I remember Terry Pratchett once saying there was no such thing as writers’ block. Thirty-odd novels later and he seems to have been proved right.
What’s usually called ‘writers’ block’ is not-being-in-the-mood. In order to write, you need to be in a certain mental zone for storytelling. Terry seems to live there permanently. Others need to travel. Particularly if you’re writing comedy – you have to trick yourself into ‘social’ mode, as being funny is rarely a solo activity. You need the sound of laughter even if it’s your own.
If you’re not in the mood then displacement activities beckon. The internet. Television. Exercise. Eating. Going to buy a coffee and a mango chicken sandwich from Gregg's. Anything and everything which falls under the Millennium-Dome-sized umbrella known as ‘constructive research’. But most of all, anything to get you into the storytelling zone.
What do I do? I read something someone else has written, a script usually. It gets my mind working in those terms. Quite often, I find myself thinking I could do better – which is usually enough impetus to then go away and attempt just that. It’s like any sort of machine. You have to put stuff in to get stuff out.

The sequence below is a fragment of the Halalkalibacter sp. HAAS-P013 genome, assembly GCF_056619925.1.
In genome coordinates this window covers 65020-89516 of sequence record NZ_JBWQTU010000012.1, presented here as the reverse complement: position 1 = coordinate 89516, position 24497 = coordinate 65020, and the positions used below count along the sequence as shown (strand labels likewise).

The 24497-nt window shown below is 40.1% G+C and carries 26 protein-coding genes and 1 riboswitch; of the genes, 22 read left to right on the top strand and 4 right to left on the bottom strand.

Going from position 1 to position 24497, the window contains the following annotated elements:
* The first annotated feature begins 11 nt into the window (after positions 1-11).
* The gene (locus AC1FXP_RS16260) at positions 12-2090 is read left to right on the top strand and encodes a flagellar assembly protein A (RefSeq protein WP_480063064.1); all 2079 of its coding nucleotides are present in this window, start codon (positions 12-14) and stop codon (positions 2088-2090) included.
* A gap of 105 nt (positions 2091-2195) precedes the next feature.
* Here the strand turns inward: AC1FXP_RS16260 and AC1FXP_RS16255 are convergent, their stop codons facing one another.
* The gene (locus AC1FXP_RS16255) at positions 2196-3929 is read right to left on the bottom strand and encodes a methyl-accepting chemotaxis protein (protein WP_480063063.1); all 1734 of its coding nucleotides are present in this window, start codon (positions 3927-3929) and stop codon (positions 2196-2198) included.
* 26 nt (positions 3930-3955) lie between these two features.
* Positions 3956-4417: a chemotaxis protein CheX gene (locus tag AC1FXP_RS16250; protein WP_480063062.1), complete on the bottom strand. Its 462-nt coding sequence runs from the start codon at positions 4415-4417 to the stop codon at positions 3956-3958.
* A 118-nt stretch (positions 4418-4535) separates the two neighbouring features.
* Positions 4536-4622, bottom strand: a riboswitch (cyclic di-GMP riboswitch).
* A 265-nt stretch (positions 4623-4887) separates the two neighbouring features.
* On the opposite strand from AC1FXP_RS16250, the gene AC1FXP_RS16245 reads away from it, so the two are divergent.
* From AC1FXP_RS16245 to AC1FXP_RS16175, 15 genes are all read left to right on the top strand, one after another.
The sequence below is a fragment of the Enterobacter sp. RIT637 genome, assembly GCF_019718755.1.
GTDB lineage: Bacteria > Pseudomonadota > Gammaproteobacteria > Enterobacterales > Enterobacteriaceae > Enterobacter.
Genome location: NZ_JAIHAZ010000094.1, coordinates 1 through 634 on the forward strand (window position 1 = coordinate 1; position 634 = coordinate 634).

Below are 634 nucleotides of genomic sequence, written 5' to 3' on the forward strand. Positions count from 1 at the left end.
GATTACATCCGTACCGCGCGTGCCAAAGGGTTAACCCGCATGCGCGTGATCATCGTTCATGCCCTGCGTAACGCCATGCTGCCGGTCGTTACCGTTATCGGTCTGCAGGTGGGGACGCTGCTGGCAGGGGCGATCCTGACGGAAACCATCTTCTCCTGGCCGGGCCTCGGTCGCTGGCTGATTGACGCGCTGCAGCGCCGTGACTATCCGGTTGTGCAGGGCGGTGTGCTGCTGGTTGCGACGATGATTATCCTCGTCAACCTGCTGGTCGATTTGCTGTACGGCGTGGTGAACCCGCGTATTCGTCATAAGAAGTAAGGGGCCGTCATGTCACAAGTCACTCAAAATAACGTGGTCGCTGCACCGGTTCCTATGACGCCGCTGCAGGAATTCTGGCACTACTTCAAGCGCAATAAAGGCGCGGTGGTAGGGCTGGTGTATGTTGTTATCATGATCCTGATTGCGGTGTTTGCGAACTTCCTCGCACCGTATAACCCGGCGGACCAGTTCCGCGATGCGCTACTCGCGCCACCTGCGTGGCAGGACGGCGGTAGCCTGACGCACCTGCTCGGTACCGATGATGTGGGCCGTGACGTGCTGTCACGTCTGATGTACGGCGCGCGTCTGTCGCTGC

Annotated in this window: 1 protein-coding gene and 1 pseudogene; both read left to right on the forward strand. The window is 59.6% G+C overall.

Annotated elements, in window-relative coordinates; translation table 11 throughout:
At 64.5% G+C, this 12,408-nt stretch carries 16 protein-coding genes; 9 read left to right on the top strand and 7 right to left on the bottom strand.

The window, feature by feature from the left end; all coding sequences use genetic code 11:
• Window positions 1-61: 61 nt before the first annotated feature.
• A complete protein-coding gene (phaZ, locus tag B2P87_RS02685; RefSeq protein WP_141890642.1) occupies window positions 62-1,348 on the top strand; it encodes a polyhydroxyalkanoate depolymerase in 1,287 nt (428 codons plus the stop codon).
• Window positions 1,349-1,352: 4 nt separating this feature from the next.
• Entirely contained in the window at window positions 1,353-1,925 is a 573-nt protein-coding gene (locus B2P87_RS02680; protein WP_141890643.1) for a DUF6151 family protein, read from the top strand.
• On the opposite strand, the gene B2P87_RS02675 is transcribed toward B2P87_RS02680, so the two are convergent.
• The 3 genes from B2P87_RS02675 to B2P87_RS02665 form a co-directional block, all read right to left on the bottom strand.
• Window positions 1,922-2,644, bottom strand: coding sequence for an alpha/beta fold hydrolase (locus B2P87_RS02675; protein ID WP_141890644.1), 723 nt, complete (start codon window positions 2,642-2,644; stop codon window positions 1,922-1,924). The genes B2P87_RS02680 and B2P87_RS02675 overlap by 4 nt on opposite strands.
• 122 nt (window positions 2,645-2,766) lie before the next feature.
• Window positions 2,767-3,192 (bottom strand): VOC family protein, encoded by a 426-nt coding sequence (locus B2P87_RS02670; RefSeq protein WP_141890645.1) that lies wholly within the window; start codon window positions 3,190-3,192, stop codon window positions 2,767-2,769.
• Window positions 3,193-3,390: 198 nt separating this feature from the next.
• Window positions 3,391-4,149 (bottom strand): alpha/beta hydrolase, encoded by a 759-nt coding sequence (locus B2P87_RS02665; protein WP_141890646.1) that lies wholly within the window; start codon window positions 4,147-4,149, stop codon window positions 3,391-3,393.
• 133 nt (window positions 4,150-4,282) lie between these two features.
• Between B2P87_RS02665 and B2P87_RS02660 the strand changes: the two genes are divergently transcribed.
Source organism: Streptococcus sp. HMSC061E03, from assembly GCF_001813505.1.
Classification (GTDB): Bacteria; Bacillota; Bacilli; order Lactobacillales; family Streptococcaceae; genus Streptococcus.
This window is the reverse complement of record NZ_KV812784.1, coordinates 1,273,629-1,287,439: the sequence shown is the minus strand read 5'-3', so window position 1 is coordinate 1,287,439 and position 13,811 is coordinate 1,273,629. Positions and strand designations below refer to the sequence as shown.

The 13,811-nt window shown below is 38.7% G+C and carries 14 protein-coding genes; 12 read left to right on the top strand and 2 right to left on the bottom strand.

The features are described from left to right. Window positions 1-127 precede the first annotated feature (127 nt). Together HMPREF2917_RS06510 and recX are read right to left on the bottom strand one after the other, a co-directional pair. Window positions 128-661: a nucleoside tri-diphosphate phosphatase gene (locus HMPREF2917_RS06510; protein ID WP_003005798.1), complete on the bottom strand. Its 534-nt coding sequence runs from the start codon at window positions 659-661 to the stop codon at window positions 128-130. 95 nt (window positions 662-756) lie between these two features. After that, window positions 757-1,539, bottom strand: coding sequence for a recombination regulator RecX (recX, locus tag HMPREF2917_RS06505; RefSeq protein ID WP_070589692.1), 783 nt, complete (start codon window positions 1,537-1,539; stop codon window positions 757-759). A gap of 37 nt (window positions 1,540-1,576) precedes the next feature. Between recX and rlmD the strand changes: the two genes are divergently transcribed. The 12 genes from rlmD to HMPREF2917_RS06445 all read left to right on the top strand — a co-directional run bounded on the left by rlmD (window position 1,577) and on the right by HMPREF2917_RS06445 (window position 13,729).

And deadlines help. Someone shouting at you to get on with it or they will sue you to get their money back is often a great motivator.
The other writers’ block is a crisis of confidence. It’s a paradoxical thing. You become convinced that you’re a terrible writer – so you might read back a piece of old work of which you’re proud – only to convince yourself that you’re still a terrible writer who got lucky once and will never be that good again. It’s like giving birth; you forget how difficult and time-consuming it was and how you felt like you were a terrible writer when you wrote that, too.